philopatry

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noun phil·o·pat·ry \fə-ˈlä-pə-trē\

Definition of philopatry

  1. :  the tendency of an animal to remain in or return to the area of its birth In many species of animals, individuals directly benefit from living in groups; philopatry (i.e., staying in the natal patch) can be selected for, particularly if local habitats are worth clinging to. — Hanna Kokko and Andrés López-Sepulcre, Science, 11 Aug. 2006 Further, if the habitat is structured, say, a coral reef as opposed to the open sea, the animal will tend to occupy a home range or territory, or at least return to particular places for feeding and refuge (philopatry). — Edward O. Wilson, Sociobiology: The New Synthesis, 1975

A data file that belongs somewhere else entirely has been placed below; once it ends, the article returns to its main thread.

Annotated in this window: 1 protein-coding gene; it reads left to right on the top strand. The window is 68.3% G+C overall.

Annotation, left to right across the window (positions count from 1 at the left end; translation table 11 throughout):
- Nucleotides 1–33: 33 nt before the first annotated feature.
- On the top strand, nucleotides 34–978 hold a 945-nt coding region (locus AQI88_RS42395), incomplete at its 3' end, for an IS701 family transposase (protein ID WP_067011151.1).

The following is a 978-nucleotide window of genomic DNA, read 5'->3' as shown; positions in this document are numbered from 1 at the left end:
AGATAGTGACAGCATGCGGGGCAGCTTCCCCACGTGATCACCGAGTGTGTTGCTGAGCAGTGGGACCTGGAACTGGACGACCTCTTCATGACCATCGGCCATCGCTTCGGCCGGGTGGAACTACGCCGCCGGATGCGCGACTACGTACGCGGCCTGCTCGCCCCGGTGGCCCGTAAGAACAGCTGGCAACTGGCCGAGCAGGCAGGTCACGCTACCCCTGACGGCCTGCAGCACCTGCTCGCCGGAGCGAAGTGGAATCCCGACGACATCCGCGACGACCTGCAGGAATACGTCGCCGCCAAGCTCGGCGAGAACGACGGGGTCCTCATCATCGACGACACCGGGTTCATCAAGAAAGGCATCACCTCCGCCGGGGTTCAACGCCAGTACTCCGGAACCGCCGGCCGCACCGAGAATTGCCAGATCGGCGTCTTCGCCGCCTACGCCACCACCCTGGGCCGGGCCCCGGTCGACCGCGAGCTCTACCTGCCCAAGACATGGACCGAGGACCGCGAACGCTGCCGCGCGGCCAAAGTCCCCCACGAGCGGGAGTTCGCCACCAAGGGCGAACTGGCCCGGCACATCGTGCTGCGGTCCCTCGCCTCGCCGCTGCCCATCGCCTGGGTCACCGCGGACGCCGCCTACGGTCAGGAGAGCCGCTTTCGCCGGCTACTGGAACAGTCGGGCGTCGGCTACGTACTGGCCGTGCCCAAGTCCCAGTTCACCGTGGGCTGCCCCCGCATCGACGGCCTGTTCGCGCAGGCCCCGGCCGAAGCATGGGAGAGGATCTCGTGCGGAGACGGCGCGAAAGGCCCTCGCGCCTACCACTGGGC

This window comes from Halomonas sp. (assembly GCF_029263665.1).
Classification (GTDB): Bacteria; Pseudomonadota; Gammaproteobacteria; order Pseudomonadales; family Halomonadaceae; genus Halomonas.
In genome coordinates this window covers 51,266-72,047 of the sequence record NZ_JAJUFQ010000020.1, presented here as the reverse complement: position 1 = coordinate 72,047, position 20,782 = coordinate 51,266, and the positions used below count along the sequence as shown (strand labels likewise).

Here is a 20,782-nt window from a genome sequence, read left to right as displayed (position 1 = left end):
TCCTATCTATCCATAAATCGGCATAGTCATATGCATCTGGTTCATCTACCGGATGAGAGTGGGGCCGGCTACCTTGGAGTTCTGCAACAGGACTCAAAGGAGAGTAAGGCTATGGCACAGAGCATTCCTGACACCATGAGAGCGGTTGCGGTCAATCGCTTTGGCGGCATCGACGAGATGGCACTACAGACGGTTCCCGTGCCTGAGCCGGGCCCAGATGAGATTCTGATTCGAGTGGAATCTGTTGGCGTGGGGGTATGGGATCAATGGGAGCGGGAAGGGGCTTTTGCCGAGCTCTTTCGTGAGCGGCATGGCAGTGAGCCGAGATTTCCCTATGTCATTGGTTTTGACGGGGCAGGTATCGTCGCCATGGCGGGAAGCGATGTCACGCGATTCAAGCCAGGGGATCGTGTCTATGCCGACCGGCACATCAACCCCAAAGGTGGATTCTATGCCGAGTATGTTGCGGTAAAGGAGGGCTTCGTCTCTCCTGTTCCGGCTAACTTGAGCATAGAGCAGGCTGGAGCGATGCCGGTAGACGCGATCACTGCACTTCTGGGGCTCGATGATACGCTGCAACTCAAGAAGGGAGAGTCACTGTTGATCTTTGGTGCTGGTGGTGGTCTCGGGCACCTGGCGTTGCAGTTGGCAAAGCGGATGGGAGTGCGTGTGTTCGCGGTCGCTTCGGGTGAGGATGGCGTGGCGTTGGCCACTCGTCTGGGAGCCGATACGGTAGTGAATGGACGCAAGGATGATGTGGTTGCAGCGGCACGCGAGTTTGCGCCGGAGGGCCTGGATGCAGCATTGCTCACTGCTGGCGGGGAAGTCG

philopatric

\ˌfi-lə-ˈpa-trik\ play adjective But there is a minority of species in which males are typically philopatric (living their lives in the group into which they were born) and the females are migratory. — Craig B. Stanford, The Hunting Apes, 1999 In some birds, such as the red-cockaded woodpecker and the Florida scrub jay, philopatric males assist in the rearing of their parents' additional broods. — Robert E. Ricklefs and Gary L. Miller, Ecology, 2000

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First Known Use of philopatry

1951


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